One day before Sila “Jio” Boonklomjit was set to donate desperately needed stem cells to save his sister’s life, doctors made an alarming discovery: He’d contracted COVID-19.
The 5-year-old COVID-19 patient is now being credited with saving his big sister’s life by going through with an experimental procedure to cure her of a genetic blood disorder – without passing along the coronavirus.
Saying it was the first known case of such a procedure, Ramathibodi Hospital claimed victory yesterday after successfully transplanting bone marrow from Jio to his sister, Jintanakan “Jean” Boonklomjit, who was born with thalassemia and was in a severe condition.
“It’s as if my daughter is reborn and gets a new life,” said the children’s father, Suchai Boonklomjit.
Thalassemia is a hereditary disorder that limits the blood’s ability to carry oxygen and affects an estimated 1% of all Thais. Rather than being treated by ongoing blood transfusions, recent breakthroughs have shown it can be cured through gene therapy.
The procedure began in April but wasn’t completed until yesterday by Suradej Hongeng of the hospital’s pediatrics department.
นี่คือเรื่องจริงของครอบครัวหนึ่ง…“น้องจีน” ลูกสาวคนแรกลืมตาดูโลกพร้อมกับโรคธาลัสซีเมีย โชคดีที่มีวิธีรักษาให้หายได้…
According to Suradej, it was a long and uncertain road to this happy outcome. It had been difficult to find a donor compatible with Jean, leading them to settle on Jio as her best hope. After they were confirmed to be a genetic match in 2018, they prepared for the transplantation procedure.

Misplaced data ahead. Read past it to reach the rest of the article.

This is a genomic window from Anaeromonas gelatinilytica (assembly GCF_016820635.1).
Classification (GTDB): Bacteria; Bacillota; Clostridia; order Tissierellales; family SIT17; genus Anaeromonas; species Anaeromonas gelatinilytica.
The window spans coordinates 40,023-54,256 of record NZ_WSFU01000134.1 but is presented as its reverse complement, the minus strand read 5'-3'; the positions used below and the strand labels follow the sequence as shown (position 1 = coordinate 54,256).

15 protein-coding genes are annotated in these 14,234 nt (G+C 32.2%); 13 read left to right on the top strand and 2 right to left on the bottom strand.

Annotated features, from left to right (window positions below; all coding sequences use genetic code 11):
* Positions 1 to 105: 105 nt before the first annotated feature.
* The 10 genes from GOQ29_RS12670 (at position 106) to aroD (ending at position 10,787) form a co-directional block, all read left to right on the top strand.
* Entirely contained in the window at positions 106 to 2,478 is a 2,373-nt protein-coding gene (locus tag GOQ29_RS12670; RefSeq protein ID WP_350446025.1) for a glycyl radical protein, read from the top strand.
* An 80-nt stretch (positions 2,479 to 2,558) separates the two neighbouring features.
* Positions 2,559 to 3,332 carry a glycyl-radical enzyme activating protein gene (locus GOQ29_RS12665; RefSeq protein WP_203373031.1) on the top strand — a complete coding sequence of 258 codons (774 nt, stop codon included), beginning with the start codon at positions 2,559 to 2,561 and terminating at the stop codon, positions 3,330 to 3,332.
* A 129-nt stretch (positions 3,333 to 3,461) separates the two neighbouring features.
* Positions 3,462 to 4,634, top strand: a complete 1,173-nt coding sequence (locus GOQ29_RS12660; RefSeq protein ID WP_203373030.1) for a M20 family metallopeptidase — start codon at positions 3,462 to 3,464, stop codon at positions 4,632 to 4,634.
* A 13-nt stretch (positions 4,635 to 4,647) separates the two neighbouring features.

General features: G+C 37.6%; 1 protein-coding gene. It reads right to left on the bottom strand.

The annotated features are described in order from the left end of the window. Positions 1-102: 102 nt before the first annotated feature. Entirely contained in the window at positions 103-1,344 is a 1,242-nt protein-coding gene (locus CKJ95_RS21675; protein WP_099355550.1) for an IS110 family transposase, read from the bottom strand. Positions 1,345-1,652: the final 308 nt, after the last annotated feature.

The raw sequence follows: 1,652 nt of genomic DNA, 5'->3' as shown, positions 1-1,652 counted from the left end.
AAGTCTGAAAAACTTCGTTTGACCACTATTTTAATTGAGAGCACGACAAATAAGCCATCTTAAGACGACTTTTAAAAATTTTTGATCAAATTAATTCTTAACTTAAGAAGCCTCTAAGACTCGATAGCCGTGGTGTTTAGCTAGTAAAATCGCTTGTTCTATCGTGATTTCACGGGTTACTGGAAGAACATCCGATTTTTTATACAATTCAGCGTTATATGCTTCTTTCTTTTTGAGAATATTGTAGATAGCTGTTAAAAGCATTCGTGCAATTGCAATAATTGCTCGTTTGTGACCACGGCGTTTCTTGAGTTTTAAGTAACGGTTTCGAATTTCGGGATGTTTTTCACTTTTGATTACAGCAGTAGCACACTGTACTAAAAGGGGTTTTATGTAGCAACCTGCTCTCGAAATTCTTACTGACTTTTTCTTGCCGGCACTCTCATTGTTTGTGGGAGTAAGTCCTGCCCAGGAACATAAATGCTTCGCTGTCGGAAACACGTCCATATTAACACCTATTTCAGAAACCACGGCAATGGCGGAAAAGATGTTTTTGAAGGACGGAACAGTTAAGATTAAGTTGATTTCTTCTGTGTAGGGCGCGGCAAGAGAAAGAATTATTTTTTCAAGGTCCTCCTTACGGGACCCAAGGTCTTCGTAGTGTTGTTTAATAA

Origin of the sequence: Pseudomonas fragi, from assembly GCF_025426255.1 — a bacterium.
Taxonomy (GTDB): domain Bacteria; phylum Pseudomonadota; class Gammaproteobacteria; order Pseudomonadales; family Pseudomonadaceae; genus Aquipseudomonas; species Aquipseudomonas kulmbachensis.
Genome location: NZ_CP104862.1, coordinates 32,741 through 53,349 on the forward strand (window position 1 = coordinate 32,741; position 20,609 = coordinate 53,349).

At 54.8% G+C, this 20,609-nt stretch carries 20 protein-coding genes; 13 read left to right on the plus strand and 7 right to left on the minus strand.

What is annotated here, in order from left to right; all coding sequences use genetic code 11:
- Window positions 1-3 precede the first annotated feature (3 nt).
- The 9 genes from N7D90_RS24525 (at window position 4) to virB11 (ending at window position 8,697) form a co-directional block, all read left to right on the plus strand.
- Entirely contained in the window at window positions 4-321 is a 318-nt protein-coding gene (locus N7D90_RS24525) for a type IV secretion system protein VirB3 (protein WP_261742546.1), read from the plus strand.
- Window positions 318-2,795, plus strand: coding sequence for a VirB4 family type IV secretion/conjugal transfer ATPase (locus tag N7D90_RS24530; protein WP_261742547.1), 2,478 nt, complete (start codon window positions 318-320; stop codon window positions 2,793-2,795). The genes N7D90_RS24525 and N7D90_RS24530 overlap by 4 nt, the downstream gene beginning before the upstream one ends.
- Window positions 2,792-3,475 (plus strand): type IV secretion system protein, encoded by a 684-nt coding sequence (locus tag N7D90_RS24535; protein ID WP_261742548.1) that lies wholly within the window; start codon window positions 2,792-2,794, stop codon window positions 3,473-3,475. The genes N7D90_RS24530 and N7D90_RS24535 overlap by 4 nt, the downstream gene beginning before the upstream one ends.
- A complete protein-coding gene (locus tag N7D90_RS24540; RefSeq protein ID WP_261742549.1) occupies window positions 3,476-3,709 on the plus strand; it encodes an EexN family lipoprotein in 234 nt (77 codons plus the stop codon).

Other difficulties followed, in part due to the young age of both patients. Moreover, Jean’s immune system was compromised by chemotherapy while Jio had to be placed in quarantine on the eve of the procedure. Doctors believe he was likely infected by his mother, Sasiwimol Boonklomjit.
The case is believed to be the first successful stem cell transplant from a donor with active COVID-19. Both Jio and his mother have since recovered from the virus.
This article, 5-year-old Thai boy with COVID-19 saves sister’s life with his stem cells, originally appeared on Coconuts, Asia's leading alternative media company. Want more Coconuts? Sign up for our newsletters!